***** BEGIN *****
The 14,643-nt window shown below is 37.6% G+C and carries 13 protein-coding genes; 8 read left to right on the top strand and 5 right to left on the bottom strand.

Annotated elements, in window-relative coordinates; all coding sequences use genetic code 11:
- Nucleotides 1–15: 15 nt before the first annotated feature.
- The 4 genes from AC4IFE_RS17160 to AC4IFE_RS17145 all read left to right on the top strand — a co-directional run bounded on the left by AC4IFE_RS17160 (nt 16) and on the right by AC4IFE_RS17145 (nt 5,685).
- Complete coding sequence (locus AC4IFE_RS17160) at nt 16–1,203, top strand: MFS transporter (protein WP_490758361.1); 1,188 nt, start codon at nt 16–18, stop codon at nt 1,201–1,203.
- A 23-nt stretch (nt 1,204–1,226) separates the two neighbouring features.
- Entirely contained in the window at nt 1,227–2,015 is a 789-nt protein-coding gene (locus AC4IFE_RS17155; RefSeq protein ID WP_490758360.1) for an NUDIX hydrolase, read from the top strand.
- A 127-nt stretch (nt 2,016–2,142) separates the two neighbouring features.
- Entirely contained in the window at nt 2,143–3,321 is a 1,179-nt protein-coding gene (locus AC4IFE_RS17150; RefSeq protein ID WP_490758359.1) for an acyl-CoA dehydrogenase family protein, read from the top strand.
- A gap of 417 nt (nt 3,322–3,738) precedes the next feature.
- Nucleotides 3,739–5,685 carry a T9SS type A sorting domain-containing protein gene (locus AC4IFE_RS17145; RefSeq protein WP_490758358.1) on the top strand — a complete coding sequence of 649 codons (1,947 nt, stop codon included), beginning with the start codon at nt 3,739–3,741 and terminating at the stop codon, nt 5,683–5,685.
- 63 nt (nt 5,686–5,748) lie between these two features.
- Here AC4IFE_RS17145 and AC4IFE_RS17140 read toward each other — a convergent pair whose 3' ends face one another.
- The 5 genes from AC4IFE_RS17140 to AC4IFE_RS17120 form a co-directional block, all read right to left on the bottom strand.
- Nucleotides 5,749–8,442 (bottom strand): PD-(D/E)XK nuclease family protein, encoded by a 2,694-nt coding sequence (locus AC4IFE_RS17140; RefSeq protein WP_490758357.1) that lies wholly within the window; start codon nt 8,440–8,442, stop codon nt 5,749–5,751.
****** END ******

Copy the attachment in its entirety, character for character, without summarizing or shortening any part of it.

The 14,643-nt window shown below is 37.6% G+C and carries 13 protein-coding genes; 8 read left to right on the top strand and 5 right to left on the bottom strand.

Annotated elements, in window-relative coordinates; all coding sequences use genetic code 11:
- Nucleotides 1–15: 15 nt before the first annotated feature.
- The 4 genes from AC4IFE_RS17160 to AC4IFE_RS17145 all read left to right on the top strand — a co-directional run bounded on the left by AC4IFE_RS17160 (nt 16) and on the right by AC4IFE_RS17145 (nt 5,685).
- Complete coding sequence (locus AC4IFE_RS17160) at nt 16–1,203, top strand: MFS transporter (protein WP_490758361.1); 1,188 nt, start codon at nt 16–18, stop codon at nt 1,201–1,203.
- A 23-nt stretch (nt 1,204–1,226) separates the two neighbouring features.
- Entirely contained in the window at nt 1,227–2,015 is a 789-nt protein-coding gene (locus AC4IFE_RS17155; RefSeq protein ID WP_490758360.1) for an NUDIX hydrolase, read from the top strand.
- A 127-nt stretch (nt 2,016–2,142) separates the two neighbouring features.
- Entirely contained in the window at nt 2,143–3,321 is a 1,179-nt protein-coding gene (locus AC4IFE_RS17150; RefSeq protein ID WP_490758359.1) for an acyl-CoA dehydrogenase family protein, read from the top strand.
- A gap of 417 nt (nt 3,322–3,738) precedes the next feature.
- Nucleotides 3,739–5,685 carry a T9SS type A sorting domain-containing protein gene (locus AC4IFE_RS17145; RefSeq protein WP_490758358.1) on the top strand — a complete coding sequence of 649 codons (1,947 nt, stop codon included), beginning with the start codon at nt 3,739–3,741 and terminating at the stop codon, nt 5,683–5,685.
- 63 nt (nt 5,686–5,748) lie between these two features.
- Here AC4IFE_RS17145 and AC4IFE_RS17140 read toward each other — a convergent pair whose 3' ends face one another.
- The 5 genes from AC4IFE_RS17140 to AC4IFE_RS17120 form a co-directional block, all read right to left on the bottom strand.
- Nucleotides 5,749–8,442 (bottom strand): PD-(D/E)XK nuclease family protein, encoded by a 2,694-nt coding sequence (locus AC4IFE_RS17140; RefSeq protein WP_490758357.1) that lies wholly within the window; start codon nt 8,440–8,442, stop codon nt 5,749–5,751.